One city looking for a team thought they had one at one point in 1996. Byrd, believing Olivia Poulette would be forced to sell the financially struggling Quebec Nationale, had told Atlanta that they might have an opportunity to acquire the Nationale and move them to Georgia. At the time, the Nats were in the process of a Cinderella run that brought the city together and convinced the local government to assist Poulette in financing a new arena. The new building would likely not be completed until the 2000-01 season, but Byrd insisted a new arena would need to be completed by the end of 1998, a nearly impossible deadline. In August, Byrd made a deal with the city of Atlanta that would give them the franchise if a new arena could not be secured by the deadline. Poulette responded with a lawsuit against Byrd and the PHL for interfering with her business when there was in fact a building on the way. Finally, a settlement was reached. Byrd extended his deadline to 2000, meaning the Nationale would at least survive into the new Millennium.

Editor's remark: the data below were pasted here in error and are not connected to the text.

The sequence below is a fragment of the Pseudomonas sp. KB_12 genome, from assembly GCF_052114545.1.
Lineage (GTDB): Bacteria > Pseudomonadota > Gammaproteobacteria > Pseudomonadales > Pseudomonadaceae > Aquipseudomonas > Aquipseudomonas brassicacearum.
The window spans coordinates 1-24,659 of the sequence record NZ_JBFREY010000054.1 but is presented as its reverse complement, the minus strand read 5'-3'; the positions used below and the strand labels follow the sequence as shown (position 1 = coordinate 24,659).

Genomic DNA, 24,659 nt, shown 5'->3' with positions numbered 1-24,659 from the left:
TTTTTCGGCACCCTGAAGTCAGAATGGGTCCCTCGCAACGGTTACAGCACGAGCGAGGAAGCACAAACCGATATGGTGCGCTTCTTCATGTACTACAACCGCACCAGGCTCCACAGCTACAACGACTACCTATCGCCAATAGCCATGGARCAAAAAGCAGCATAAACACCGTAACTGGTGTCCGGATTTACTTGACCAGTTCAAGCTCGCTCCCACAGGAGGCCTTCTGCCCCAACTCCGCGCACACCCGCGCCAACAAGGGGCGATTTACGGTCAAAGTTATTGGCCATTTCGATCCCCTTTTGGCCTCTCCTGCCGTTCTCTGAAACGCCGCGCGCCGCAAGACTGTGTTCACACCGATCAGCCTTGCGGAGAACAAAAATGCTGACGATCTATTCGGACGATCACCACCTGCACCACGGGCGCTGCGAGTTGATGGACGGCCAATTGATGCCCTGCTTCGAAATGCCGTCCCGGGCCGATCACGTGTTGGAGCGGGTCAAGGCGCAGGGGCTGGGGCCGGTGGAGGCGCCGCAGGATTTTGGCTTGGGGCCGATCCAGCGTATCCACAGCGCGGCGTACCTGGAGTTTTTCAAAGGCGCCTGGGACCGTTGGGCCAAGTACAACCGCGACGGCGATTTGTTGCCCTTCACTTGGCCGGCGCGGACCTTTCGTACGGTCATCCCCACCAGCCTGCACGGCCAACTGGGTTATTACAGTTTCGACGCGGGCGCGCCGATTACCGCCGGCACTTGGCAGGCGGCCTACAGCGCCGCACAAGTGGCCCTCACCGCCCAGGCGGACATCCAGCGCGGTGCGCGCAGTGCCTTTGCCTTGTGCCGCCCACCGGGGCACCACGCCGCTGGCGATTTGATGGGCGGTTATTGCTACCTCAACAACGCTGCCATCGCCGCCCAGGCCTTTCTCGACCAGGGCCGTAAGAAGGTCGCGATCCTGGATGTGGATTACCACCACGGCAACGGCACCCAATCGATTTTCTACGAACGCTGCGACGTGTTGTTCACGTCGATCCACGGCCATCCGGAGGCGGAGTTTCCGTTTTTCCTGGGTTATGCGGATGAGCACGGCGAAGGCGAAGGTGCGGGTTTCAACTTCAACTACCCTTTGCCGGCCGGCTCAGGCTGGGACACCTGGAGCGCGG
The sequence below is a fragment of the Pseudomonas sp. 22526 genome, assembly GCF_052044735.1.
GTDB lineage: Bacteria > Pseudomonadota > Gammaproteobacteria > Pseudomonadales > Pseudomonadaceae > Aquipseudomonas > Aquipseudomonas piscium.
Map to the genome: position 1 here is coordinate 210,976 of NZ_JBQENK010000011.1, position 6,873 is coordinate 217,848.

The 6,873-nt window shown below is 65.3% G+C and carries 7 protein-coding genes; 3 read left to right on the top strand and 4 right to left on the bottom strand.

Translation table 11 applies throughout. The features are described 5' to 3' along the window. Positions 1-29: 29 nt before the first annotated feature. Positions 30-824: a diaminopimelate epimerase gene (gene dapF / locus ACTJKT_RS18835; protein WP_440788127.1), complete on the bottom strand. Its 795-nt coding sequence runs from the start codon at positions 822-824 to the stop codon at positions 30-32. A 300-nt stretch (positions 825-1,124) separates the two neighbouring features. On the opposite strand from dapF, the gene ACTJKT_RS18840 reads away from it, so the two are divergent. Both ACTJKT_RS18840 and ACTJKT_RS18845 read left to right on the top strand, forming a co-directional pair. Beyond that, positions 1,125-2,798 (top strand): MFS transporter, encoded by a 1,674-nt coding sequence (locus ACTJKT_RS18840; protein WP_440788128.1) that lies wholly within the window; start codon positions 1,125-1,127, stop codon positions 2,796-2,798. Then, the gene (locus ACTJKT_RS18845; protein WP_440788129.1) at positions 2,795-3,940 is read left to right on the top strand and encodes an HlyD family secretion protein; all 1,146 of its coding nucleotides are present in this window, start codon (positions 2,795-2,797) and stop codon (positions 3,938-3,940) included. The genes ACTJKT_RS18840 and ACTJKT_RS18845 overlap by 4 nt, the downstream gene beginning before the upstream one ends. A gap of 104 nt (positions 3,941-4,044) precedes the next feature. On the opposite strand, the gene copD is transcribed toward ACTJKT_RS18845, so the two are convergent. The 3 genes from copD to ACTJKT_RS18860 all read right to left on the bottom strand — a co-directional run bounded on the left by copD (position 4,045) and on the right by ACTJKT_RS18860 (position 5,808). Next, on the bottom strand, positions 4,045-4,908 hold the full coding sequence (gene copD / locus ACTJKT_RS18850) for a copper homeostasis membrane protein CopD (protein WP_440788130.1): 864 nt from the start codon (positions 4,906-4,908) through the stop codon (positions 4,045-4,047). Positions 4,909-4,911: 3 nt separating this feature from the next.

In other news the Ottawa Beavers officially relocated to Charlotte, NC in May after an owner’s vote to ratify the move. The Beavers will now be known as the Carolina Raiders with a logo expected to be unveiled just prior to the start of the season. The Raiders will play in the new Cube Center in downtown Charlotte, which was built in 1994. The Raiders also cleaned out their front office, hiring all new staff. Former USA National Team coach and head scout Bill Powell was hired as the team’s General Manager, while Kurt Hopkins was hired as the new Head Coach a year after being fired from Philadelphia. Meanwhile, the Winnipeg Pioneers also overhauled their front office, firing Head Coach Bruce Winter and GM Bob Garnett and replacing them with Craig Neilson and Jacques Fortune respectively. Neilson served as an executive with the Canadian Hockey Association for 13 years from 1983 to 1996, while Fortune coached the Denver Bulls form 1982-1992.